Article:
August 17, 2019

The Torah of female power

Men had their chance. 

I’m even willing to give them the benefit of the doubt and say maybe they didn’t rule the world as badly as it seems they did. Because the truth is, we do not yet know what an equal world looks like, let alone one in which the world’s women might hold a disproportionate balance of power. So the notion that a better world than the one we have now might exist remains strictly speculative. 

But if the wildly unpredictable U.S. election has taught us anything about the direction of our future, it’s that change is not only necessary, it’s imminent. 

Like her or loathe her, this week Hillary Clinton became the first woman in U.S. history to clinch the Democratic nomination for president. And you know what? That’s f—–g cool. 

In the same week, Forbes released its annual list of the world’s most powerful women, with Clinton coming in second behind German Chancellor Angela Merkel. Last year, Merkel stunned the international community when she dared to invite hundreds of thousands of refugees inside Germany’s borders, demonstrating the courage to do something many believed unimaginable and dangerously unpredictable. Perhaps it takes a leader who comes from outside the conventions of power to make choices that defy convention. 

But even with modern, wind-tunnel forces like Sheryl Sandberg and Melinda Gates, Oprah Winfrey and Anna Wintour, Christine Lagarde and Michelle Obama, “Statistics on women in positions of power remain bleak,” Forbes noted. Citing the nonprofit tracker Catalyst, a survey found that women occupy only “a measly 4% of corner offices at S&P 500 companies. And they hold only 25% of executive or senior-level jobs in those same firms.”

The fact that this list exists at all is a triumph; it is a public nod to women’s impact on the engines of our world, and it is evidence of a spreading, worldwide contagion.

In the Jewish community, the Jewish Women’s Archive in partnership with Jewish Women’s Theatre recently launched an online database of women rabbis that explores how female leaders are transforming Judaism. Since 2009, the organizers surveyed women rabbis from across the denominational spectrum, and their testimonies describe risky, experimental and innovative choices that are revitalizing Jewish life to the point of “renaissance.” 

And yet, we live in a world of contradictions. For every bit of progress — in every sphere — inequality remains. We see it in Jewish liturgy and communal life, and in the wider world. Ordaining women rabbis was a good first step in expanding the unharnessed potential of Jewish possibility; but how many women run our community’s most important institutions? And how much are they paid in comparison with their male counterparts?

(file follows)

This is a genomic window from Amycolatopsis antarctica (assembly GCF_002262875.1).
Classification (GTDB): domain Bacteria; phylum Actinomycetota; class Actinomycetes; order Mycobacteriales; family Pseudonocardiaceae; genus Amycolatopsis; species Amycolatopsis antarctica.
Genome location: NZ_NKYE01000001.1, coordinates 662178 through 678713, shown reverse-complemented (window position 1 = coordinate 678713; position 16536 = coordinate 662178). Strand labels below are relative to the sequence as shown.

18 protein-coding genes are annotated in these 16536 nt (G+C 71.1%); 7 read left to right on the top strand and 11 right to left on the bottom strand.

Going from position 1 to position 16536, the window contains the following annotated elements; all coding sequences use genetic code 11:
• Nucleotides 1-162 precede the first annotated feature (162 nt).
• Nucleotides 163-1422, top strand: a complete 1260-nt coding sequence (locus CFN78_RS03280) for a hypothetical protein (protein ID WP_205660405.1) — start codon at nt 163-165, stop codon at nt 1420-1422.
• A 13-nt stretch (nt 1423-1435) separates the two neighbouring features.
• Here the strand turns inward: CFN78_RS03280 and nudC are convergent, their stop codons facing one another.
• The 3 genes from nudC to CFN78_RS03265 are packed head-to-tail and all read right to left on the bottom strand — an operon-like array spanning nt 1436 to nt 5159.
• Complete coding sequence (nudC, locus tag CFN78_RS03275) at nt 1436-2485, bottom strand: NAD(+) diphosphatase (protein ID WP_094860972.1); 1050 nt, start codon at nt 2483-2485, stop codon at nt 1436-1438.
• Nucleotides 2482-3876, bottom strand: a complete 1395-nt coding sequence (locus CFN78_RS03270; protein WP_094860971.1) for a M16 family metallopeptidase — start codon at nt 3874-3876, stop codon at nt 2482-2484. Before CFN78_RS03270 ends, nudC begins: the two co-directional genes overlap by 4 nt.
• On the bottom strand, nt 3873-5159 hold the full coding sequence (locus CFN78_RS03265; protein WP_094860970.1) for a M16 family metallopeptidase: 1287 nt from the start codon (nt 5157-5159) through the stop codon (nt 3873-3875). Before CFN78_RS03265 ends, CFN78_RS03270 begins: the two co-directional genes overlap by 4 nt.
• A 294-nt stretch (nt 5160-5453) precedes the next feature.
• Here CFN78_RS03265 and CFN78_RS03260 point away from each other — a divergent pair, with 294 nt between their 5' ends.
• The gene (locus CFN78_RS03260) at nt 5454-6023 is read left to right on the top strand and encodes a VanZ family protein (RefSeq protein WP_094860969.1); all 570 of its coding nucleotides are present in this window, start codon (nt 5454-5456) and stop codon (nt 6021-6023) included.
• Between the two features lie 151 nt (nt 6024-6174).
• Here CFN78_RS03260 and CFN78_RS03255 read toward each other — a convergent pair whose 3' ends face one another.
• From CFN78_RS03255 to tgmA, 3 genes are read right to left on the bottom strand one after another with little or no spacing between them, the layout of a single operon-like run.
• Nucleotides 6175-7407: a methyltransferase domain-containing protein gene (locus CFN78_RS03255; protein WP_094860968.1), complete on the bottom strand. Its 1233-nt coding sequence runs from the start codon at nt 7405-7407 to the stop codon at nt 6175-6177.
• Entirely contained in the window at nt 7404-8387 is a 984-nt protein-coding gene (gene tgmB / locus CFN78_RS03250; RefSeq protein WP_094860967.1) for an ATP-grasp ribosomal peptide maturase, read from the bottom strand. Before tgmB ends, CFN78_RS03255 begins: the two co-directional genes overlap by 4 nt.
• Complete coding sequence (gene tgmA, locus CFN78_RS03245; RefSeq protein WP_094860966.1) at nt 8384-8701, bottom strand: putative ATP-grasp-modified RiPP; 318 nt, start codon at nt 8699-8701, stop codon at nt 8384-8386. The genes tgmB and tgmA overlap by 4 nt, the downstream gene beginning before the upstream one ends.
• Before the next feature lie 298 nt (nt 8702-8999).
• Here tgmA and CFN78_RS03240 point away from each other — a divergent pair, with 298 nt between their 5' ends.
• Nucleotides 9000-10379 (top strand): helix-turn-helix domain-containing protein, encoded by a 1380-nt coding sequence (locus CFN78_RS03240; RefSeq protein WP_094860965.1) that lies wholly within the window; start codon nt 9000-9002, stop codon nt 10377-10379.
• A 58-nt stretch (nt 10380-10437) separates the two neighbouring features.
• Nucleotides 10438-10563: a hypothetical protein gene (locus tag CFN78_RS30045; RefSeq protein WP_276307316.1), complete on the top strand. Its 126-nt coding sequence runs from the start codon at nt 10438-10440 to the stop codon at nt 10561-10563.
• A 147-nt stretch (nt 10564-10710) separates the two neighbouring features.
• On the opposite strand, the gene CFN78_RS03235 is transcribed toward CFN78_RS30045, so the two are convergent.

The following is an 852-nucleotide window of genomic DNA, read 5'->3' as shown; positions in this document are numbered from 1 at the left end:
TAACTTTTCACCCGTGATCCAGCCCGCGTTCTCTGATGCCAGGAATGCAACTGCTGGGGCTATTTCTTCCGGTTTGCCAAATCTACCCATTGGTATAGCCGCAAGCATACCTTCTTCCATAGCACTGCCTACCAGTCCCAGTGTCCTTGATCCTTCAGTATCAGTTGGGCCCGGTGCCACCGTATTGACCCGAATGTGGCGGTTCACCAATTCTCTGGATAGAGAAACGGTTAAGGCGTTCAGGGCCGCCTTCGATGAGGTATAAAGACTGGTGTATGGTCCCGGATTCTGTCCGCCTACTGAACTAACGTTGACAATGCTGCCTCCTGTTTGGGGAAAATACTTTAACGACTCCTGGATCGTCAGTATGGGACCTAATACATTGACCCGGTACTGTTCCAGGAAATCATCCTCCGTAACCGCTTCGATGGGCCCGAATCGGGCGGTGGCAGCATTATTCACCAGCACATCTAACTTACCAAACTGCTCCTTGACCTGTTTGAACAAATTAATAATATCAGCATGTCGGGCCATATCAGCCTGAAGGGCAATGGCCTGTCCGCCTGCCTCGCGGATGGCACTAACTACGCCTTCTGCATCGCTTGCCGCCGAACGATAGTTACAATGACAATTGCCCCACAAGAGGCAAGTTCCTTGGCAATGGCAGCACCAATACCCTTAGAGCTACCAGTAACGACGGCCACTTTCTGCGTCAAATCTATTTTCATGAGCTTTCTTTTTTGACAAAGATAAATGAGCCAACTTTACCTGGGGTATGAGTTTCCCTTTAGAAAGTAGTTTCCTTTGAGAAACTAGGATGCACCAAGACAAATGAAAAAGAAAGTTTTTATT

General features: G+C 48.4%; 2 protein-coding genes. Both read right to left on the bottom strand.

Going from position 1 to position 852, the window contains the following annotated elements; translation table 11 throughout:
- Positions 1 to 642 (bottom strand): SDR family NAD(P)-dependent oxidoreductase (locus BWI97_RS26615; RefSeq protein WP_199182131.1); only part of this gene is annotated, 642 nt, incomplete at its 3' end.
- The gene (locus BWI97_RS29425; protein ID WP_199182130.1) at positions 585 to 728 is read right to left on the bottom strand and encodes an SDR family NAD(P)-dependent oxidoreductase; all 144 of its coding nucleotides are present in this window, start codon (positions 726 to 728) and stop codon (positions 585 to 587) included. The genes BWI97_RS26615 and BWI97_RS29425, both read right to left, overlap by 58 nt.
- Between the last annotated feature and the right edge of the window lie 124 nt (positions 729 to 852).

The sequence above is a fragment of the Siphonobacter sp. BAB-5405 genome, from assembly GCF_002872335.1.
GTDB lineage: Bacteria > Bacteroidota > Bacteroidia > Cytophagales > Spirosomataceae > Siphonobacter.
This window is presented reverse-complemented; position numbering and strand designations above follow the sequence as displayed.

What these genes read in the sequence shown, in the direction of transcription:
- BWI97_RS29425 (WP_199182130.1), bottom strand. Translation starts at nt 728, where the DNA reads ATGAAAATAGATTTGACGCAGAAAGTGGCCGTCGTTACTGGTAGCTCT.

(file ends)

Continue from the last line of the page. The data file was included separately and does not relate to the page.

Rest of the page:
Liberation is a process still unfurling. We know that for every Forbes woman of power, there are tens of millions of women around the world who suffer the daily indignities of utter powerlessness. What does female power even mean if those with newly realized strength do not uplift those who are weak? 

As Shavuot teaches us, liberation alone is not enough. You can leave Egypt and become free, but freedom is meaningless without a system for living that ensures freedom for all. The only thing that could stop newly freed slaves from repeating the mistakes of their oppressors was to give them Torah — a system of laws that could shape a just and fair society. 

Isaiah Berlin famously taught that there are two kinds of freedoms: freedom from and freedom to. What good is freedom from oppression without the will to make a better world? 

So I say to the world’s powerful women: Liberation is only the first step. It is now up to you to use your newfound power to enact the values that feminism has always promised. Electing a woman to the highest office in the land is meaningless unless that woman ensures that all the things she’s talked about become real — including women’s reproductive rights, paid maternity leave for families, equal pay for equal work and rebuilding the middle class. To be able simply to call someone “Madam President” is a mark of liberation, not transformation. Without the will to change, it would be like leaving Egypt without ever getting to Sinai. 

I want to believe that shifting the balance of power could mean new ways of exercising it. Liberian activist and Nobel Peace Prize-winner Leymah Gbowee once told a story about her father, who was a respected community leader, but was demoted when he refused to subject his daughters to female genital mutilation. His defiance of tribal custom cost him, and he lost the respect of many in the community. But his courage to act preserved his daughters’ dignity. Real power, Gbowee learned, was not about keeping it all for yourself, but having the strength to give some power away. 

The power structure of every lasting system, from religion to government, can become antiquated. But survival depends on an ability to adapt to the needs of an evolving populace. What will women bring that will improve upon institutional foundations? How will the memory of oppression shape the experience of female power? 

In Judaism, ultimate power resides in partnership with God, a shared responsibility for the well-being of the world. Female leadership should reinforce the idea that greatness comes from empowering others. 

Danielle Berrin is a senior writer and columnist at the Jewish Journal.